“I made all of my new friends bouldering at the gym, and then working at the gym,” he said of his early days in the Front Range. “Climbers were the only people I was hanging out with at the time.”

In June of 2015, just ten months after he arrived, Eric found himself with a litany of issues in both of his shoulders and elbows: torn labrums, shredded tendons, nerves that needed to be relocated. He has had five surgeries in the past two years and has not climbed since it began. Beyond losing an activity he was passionate about, he also lost contact with a lot of people.

“Of the 15 people I hung out with regularly, I stopped hearing from 75 percent of them completely when I stopped climbing,” he said. “The rest I saw a few times to go to the movies or play boardgames. Then I slowly stopped hearing from them, too.”

To be fair, many people struggle to form new friendships in their adult years. Activities like climbing can be a shortcut to the process. But activity-based friendships are precarious, and losing all of them at once leaves you feeling frustrated and alone.

With my seven injuries in seven years (JEALOUS?), I have figured out a few strategies to combat these friend sloughs. Here are some ideas. They all require you to be proactive.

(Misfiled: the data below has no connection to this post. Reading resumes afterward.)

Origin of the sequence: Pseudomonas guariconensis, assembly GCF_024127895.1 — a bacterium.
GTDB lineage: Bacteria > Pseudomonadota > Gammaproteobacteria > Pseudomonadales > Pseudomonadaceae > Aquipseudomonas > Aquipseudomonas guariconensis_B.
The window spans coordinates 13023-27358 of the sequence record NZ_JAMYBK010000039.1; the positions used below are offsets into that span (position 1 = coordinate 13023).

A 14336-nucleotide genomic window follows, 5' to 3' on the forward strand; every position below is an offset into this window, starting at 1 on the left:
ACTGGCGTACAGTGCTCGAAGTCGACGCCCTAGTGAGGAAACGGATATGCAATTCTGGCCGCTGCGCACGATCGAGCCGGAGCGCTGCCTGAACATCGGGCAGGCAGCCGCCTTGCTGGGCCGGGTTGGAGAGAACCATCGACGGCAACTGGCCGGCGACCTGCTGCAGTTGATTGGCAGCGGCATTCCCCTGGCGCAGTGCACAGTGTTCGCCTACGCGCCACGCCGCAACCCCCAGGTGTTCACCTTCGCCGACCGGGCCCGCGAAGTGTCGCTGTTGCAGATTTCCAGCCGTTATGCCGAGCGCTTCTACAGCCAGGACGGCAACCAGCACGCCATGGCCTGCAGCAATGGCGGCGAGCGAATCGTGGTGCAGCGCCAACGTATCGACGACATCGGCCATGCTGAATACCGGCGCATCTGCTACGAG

1. Go not climbing

Let your friends know that you’d still like to join them at the crag even though you can’t climb. Just getting outside and being with people can be nice, but your friends won’t think to invite you unless you express interest. Personally, I've found that I can have just as much fun by shooting photos of my friends climbing when my collateral ligament, elbow tendon, A2 pulley, shoulder labrum, or, most recently, levator scapulae says I can't climb.

2. Attend post-climbing festivities

Some injuries, particularly those to the lower extremities, can make getting to the crag difficult, but they shouldn't prevent you from joining your friends for their post-climb tacos and beer. Again, your friends will not think to invite you—which is ridiculous, who wouldn't want tacos? Be proactive and invite yourself: "Hey Carl, I can't make it to the crag because SAR had to break both of my legs to get them out of that offwidth, but let me know when y'all are getting tacos after and I'll meet you because I am a human being and therefor like tacos." Easy. After a couple of outings, your friends should catch on.